The father of a colleague of mine says that when the word “ventilation” comes out, people stop using their heads. Vented assemblies often perform well, but not always. Sometimes roofs appear to be vented but actually aren’t. Still, we can take comfort in the observation, based on years of experience, that our attic assemblies are pretty darn good, and — in my opinion — they’re getting better. We need to constantly be on the lookout for new conditions and new problems, as they crop up.
Those of you working in the trenches should continue to build in a way that complies with code and that you know works for your climate. For more information about ice damming, summer cooling load, shingle service life, and moisture issues, visit www.fpl.fs.fed.us/documnts/pdf1999/tenwo99a.pdf (TenWolde and Rose, “Issues Related to Venting of Attics and Cathedral Ceilings”). For all four of these concerns, ventilation makes a contribution that is generally more positive than negative, but it hardly ever makes the difference between success and failure.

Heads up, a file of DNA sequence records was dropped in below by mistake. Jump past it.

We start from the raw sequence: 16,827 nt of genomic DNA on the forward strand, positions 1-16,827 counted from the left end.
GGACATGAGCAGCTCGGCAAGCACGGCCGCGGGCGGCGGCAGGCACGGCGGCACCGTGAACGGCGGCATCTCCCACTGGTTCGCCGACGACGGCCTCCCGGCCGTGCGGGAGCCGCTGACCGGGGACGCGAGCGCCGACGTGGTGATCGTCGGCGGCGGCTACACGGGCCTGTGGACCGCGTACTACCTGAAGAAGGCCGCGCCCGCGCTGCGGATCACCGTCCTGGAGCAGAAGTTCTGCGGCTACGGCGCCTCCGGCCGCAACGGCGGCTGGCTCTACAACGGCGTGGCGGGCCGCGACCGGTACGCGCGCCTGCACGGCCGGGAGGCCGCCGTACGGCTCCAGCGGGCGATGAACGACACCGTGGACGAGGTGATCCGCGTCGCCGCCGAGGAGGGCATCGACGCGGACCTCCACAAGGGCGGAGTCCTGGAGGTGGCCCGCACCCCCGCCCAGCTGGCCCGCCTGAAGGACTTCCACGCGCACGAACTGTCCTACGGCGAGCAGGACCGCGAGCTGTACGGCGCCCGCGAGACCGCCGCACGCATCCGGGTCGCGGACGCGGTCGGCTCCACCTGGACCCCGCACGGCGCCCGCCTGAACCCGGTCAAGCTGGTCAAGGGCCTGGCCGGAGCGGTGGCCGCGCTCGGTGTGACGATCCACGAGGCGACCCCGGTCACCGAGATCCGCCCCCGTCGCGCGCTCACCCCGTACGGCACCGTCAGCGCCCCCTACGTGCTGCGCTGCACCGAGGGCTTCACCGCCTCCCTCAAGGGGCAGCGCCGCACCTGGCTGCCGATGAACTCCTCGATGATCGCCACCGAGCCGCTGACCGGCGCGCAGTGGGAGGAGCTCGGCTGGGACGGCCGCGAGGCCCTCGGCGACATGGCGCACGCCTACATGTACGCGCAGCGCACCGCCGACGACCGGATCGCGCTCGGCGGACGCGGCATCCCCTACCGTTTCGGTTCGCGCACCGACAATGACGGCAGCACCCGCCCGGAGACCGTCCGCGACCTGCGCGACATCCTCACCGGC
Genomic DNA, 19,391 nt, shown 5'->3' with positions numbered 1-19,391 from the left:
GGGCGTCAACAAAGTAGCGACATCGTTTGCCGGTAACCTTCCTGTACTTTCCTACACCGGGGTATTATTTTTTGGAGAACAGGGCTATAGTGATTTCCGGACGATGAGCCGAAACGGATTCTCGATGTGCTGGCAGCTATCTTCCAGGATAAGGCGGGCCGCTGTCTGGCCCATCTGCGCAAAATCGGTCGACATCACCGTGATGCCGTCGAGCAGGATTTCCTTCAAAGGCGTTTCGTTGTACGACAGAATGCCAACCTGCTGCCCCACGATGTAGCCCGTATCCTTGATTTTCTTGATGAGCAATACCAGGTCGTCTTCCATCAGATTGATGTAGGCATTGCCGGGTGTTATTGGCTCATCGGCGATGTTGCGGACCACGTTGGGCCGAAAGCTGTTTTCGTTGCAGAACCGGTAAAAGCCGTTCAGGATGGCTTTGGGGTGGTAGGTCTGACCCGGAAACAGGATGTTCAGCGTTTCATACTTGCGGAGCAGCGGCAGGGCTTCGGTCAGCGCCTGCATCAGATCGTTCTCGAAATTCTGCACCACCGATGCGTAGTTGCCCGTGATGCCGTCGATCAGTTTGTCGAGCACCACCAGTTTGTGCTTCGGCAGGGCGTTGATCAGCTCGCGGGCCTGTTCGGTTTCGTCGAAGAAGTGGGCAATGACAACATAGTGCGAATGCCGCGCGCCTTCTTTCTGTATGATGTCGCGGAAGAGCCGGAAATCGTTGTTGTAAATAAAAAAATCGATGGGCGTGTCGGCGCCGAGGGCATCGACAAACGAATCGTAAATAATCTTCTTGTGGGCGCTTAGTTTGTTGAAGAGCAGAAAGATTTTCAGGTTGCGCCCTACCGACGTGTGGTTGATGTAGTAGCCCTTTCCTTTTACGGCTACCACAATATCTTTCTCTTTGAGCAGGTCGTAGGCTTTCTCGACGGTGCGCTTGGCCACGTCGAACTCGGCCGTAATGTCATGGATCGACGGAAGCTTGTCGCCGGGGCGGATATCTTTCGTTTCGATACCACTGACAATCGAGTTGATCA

For the most part, the focus of codes, researchers, designers, and builders on roof ventilation is misplaced. Instead, the focus should be on building an airtight ceiling, which is far more important than roof ventilation in all climates and all seasons. The major causes of moisture problems in attics and roofs are holes in the ceiling and paths for unwanted airflow from basements and crawlspaces. People should focus first on preventing air and moisture from leaking into the attic. Once this is accomplished, roof ventilation becomes pretty much a nonissue.
William B. Rose is a research architect with the Building Research Council at the University of Illinois at Urbana-Champaign, and the author of Water in Buildings: An Architect’s Guide to Moisture and Mold. This article was adapted from The JLC Guide to Moisture Control.